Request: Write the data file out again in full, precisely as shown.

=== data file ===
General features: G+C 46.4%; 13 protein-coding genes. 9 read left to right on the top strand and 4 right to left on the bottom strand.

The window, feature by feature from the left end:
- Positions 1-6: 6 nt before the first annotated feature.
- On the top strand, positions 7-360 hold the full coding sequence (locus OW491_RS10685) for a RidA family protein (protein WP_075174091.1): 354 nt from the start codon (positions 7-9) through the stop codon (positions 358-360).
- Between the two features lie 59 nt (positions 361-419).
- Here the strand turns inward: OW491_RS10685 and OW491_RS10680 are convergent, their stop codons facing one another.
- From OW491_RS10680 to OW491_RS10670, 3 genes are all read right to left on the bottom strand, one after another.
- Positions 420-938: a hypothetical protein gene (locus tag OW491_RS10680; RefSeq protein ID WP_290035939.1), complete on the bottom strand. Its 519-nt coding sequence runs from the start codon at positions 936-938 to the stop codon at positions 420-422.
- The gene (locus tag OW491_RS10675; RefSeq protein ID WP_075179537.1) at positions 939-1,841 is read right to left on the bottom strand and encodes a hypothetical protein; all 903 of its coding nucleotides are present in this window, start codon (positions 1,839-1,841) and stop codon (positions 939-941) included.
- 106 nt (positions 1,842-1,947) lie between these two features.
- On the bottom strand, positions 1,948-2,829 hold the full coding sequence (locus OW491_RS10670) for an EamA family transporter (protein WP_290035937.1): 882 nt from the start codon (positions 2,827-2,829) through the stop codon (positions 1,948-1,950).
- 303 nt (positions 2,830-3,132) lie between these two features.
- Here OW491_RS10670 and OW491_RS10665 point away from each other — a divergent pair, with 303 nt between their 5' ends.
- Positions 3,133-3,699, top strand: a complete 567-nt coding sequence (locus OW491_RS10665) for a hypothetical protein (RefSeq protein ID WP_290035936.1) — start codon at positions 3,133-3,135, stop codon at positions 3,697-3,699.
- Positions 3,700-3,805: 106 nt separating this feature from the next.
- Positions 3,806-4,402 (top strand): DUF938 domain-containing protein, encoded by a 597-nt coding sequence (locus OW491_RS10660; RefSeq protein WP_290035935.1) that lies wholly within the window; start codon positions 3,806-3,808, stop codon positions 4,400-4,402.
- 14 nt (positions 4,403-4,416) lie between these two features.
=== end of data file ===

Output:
General features: G+C 46.4%; 13 protein-coding genes. 9 read left to right on the top strand and 4 right to left on the bottom strand.

The window, feature by feature from the left end:
- Positions 1-6: 6 nt before the first annotated feature.
- On the top strand, positions 7-360 hold the full coding sequence (locus OW491_RS10685) for a RidA family protein (protein WP_075174091.1): 354 nt from the start codon (positions 7-9) through the stop codon (positions 358-360).
- Between the two features lie 59 nt (positions 361-419).
- Here the strand turns inward: OW491_RS10685 and OW491_RS10680 are convergent, their stop codons facing one another.
- From OW491_RS10680 to OW491_RS10670, 3 genes are all read right to left on the bottom strand, one after another.
- Positions 420-938: a hypothetical protein gene (locus tag OW491_RS10680; RefSeq protein ID WP_290035939.1), complete on the bottom strand. Its 519-nt coding sequence runs from the start codon at positions 936-938 to the stop codon at positions 420-422.
- The gene (locus tag OW491_RS10675; RefSeq protein ID WP_075179537.1) at positions 939-1,841 is read right to left on the bottom strand and encodes a hypothetical protein; all 903 of its coding nucleotides are present in this window, start codon (positions 1,839-1,841) and stop codon (positions 939-941) included.
- 106 nt (positions 1,842-1,947) lie between these two features.
- On the bottom strand, positions 1,948-2,829 hold the full coding sequence (locus OW491_RS10670) for an EamA family transporter (protein WP_290035937.1): 882 nt from the start codon (positions 2,827-2,829) through the stop codon (positions 1,948-1,950).
- 303 nt (positions 2,830-3,132) lie between these two features.
- Here OW491_RS10670 and OW491_RS10665 point away from each other — a divergent pair, with 303 nt between their 5' ends.
- Positions 3,133-3,699, top strand: a complete 567-nt coding sequence (locus OW491_RS10665) for a hypothetical protein (RefSeq protein ID WP_290035936.1) — start codon at positions 3,133-3,135, stop codon at positions 3,697-3,699.
- Positions 3,700-3,805: 106 nt separating this feature from the next.
- Positions 3,806-4,402 (top strand): DUF938 domain-containing protein, encoded by a 597-nt coding sequence (locus OW491_RS10660; RefSeq protein WP_290035935.1) that lies wholly within the window; start codon positions 3,806-3,808, stop codon positions 4,400-4,402.
- 14 nt (positions 4,403-4,416) lie between these two features.